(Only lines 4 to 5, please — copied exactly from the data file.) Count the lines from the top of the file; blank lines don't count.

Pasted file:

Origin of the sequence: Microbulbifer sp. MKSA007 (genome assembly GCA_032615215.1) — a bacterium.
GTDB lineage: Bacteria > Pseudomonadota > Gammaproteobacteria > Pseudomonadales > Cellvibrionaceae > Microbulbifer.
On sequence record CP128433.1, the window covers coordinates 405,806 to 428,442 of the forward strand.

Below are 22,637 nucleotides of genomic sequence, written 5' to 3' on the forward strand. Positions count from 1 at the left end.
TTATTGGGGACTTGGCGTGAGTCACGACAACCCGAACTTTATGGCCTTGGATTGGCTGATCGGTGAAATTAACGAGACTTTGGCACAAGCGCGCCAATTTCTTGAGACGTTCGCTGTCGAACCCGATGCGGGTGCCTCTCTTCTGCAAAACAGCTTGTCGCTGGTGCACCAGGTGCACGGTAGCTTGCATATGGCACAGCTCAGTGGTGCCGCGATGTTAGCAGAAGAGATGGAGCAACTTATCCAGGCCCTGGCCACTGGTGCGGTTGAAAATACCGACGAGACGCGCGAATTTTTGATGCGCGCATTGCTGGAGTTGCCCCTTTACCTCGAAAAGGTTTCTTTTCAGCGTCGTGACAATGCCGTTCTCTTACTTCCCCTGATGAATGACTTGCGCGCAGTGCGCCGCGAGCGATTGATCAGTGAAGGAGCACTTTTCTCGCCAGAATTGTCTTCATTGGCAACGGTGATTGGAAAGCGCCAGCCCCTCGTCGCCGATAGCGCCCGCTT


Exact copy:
Below are 22,637 nucleotides of genomic sequence, written 5' to 3' on the forward strand. Positions count from 1 at the left end.
TTATTGGGGACTTGGCGTGAGTCACGACAACCCGAACTTTATGGCCTTGGATTGGCTGATCGGTGAAATTAACGAGACTTTGGCACAAGCGCGCCAATTTCTTGAGACGTTCGCTGTCGAACCCGATGCGGGTGCCTCTCTTCTGCAAAACAGCTTGTCGCTGGTGCACCAGGTGCACGGTAGCTTGCATATGGCACAGCTCAGTGGTGCCGCGATGTTAGCAGAAGAGATGGAGCAACTTATCCAGGCCCTGGCCACTGGTGCGGTTGAAAATACCGACGAGACGCGCGAATTTTTGATGCGCGCATTGCTGGAGTTGCCCCTTTACCTCGAAAAGGTTTCTTTTCAGCGTCGTGACAATGCCGTTCTCTTACTTCCCCTGATGAATGACTTGCGCGCAGTGCGCCGCGAGCGATTGATCAGTGAAGGAGCACTTTTCTCGCCAGAATTGTCTTCATTGGCAACGGTGATTGGAAAGCGCCAGCCCCTCGTCGCCGATAGCGCCCGCTT